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The Role of the Praise and Worship Team Members

technology, worship, team, church, audio

This week we have the first of two perspectives on the Role of the Worship Team.

I thought we should start by explaining… who is… or should be considered part of the ‘worship team’.

This may seem rather obvious, but the people on the praise and worship team are those directly involved with the praise and worship.

This would include, but is certainly not limited to the singers, musicians, worship leader and the sound, lighting and vision technicians that immediately support the ‘on stage’ team. Obviously all of these people must work together to ensure that the service flows to the best it can and the congregation are able to enter worship freely. Any of these team members can either enhance the service, or take away from it.

The role of the praise & worship team then is to lead the congregation in worship. Everything that comes from the worship team must have the goal to lead the congregation in worship to God, not to entertain – we need to keep in mind the purpose of leading worship is not to show off my vocal prowess, dexterity on the frets or produce the ‘killer’ audio mix.

It’s about helping people on a journey from walking in the door to a place where they encounter God in a meaningful way. The only way to lead anyone is to first connect with them in some way.

Imagine having a conversation with someone who is constantly avoiding your eye contact, continually distracted by the action happening behind you or staring into the ‘distant blue yonder’. It could appear as though they weren’t paying attention to you, and more than likely you would move on to a conversation with someone else who is interested when they talk with you.

By the same token, a worship team who are so engrossed in their own experience of worship, playing their instrument, reading charts or lyrics, paying little or no attention to where the congregation is at, have forgotten their purpose and are not going to be as effective as they should be…

In the majority of churches today the song list is set out in advance and the level of difficulty of songs means that with a few practices of a song during the week prior to a service should give you enough confidence to run without charts & lyrics when the service time arrives. This means that you can actually focus on leading the congregation.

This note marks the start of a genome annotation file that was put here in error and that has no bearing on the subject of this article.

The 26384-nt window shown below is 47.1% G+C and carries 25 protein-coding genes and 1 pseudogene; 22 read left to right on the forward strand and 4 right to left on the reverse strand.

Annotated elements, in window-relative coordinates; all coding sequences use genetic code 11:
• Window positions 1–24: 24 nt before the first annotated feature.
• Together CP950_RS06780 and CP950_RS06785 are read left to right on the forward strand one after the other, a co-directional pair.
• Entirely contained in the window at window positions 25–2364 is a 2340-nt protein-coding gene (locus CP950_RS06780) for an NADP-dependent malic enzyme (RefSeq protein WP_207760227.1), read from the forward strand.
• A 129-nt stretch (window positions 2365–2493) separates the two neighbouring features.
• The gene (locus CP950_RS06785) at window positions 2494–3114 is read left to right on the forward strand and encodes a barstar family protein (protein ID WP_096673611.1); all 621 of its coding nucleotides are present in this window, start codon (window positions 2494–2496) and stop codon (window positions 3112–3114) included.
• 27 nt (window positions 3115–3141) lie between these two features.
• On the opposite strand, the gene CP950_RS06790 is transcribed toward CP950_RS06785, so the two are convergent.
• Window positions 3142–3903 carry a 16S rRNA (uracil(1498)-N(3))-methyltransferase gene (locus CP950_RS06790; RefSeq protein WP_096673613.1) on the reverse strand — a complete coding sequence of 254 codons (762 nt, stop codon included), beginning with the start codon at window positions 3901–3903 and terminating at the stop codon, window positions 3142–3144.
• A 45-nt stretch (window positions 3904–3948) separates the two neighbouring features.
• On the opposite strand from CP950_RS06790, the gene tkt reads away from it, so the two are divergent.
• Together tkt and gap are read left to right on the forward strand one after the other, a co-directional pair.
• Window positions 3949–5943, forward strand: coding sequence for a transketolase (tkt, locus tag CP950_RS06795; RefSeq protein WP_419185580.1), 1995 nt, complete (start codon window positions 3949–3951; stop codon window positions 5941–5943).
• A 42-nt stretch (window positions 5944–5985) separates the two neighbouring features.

The ‘technical team’ also has the responsibility to connect with the congregation, as well as connecting with the ‘on stage’ team, in order to be responsive to changes in monitor levels, mixing to enhance what is musically happening and following any directions from our leadership as to the mix direction. Diversions from the run sheet are possible in any situation and the difference between a good operator and a great operator is someone who is paying attention and is ready before the moment happens – connected to the leadership on the stage.

Being connected to the congregation means being aware of how they engaging with the worship service and then assessing whether there is anything we can do to ensure they are moving forward in their worship, led by the on stage team.

Let’s all make this week for us a milestone in proving our connection to our leaders, the others in our worship team and our congregation, because the greater level of connection to the people around us, the more we are able to impact and influence them for good.

Kevin Watts

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